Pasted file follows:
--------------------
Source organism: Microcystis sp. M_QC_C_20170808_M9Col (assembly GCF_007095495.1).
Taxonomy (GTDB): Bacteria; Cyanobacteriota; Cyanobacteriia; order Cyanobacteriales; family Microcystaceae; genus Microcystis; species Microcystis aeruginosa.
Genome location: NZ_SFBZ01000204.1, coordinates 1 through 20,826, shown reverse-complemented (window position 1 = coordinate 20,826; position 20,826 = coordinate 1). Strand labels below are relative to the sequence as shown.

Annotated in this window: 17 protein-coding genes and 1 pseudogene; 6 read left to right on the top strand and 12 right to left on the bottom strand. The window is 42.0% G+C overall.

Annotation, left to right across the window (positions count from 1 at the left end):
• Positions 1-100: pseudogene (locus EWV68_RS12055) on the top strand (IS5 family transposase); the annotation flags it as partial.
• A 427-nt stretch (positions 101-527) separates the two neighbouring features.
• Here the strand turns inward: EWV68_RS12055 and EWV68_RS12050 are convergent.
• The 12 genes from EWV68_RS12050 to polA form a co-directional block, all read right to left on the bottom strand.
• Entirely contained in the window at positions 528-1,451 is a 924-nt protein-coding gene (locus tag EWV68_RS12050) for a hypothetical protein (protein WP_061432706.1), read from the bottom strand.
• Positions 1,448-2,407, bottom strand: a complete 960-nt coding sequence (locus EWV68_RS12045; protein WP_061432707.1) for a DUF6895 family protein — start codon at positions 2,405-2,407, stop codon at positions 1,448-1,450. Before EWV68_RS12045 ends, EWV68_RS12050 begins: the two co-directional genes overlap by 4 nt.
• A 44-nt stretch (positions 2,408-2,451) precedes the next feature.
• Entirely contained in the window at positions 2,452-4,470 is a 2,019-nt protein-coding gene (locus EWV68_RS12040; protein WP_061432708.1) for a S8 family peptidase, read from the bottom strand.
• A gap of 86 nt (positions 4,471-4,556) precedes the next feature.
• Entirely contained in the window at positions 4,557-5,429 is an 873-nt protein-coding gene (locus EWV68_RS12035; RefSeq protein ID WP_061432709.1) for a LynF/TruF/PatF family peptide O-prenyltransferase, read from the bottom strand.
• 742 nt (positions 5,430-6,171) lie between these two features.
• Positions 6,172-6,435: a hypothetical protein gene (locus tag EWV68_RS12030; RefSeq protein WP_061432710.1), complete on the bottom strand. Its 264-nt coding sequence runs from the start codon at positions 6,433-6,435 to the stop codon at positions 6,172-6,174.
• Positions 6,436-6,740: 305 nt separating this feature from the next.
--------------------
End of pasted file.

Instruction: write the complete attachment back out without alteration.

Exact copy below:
Source organism: Microcystis sp. M_QC_C_20170808_M9Col (assembly GCF_007095495.1).
Taxonomy (GTDB): Bacteria; Cyanobacteriota; Cyanobacteriia; order Cyanobacteriales; family Microcystaceae; genus Microcystis; species Microcystis aeruginosa.
Genome location: NZ_SFBZ01000204.1, coordinates 1 through 20,826, shown reverse-complemented (window position 1 = coordinate 20,826; position 20,826 = coordinate 1). Strand labels below are relative to the sequence as shown.

Annotated in this window: 17 protein-coding genes and 1 pseudogene; 6 read left to right on the top strand and 12 right to left on the bottom strand. The window is 42.0% G+C overall.

Annotation, left to right across the window (positions count from 1 at the left end):
• Positions 1-100: pseudogene (locus EWV68_RS12055) on the top strand (IS5 family transposase); the annotation flags it as partial.
• A 427-nt stretch (positions 101-527) separates the two neighbouring features.
• Here the strand turns inward: EWV68_RS12055 and EWV68_RS12050 are convergent.
• The 12 genes from EWV68_RS12050 to polA form a co-directional block, all read right to left on the bottom strand.
• Entirely contained in the window at positions 528-1,451 is a 924-nt protein-coding gene (locus tag EWV68_RS12050) for a hypothetical protein (protein WP_061432706.1), read from the bottom strand.
• Positions 1,448-2,407, bottom strand: a complete 960-nt coding sequence (locus EWV68_RS12045; protein WP_061432707.1) for a DUF6895 family protein — start codon at positions 2,405-2,407, stop codon at positions 1,448-1,450. Before EWV68_RS12045 ends, EWV68_RS12050 begins: the two co-directional genes overlap by 4 nt.
• A 44-nt stretch (positions 2,408-2,451) precedes the next feature.
• Entirely contained in the window at positions 2,452-4,470 is a 2,019-nt protein-coding gene (locus EWV68_RS12040; protein WP_061432708.1) for a S8 family peptidase, read from the bottom strand.
• A gap of 86 nt (positions 4,471-4,556) precedes the next feature.
• Entirely contained in the window at positions 4,557-5,429 is an 873-nt protein-coding gene (locus EWV68_RS12035; RefSeq protein ID WP_061432709.1) for a LynF/TruF/PatF family peptide O-prenyltransferase, read from the bottom strand.
• 742 nt (positions 5,430-6,171) lie between these two features.
• Positions 6,172-6,435: a hypothetical protein gene (locus tag EWV68_RS12030; RefSeq protein WP_061432710.1), complete on the bottom strand. Its 264-nt coding sequence runs from the start codon at positions 6,433-6,435 to the stop codon at positions 6,172-6,174.
• Positions 6,436-6,740: 305 nt separating this feature from the next.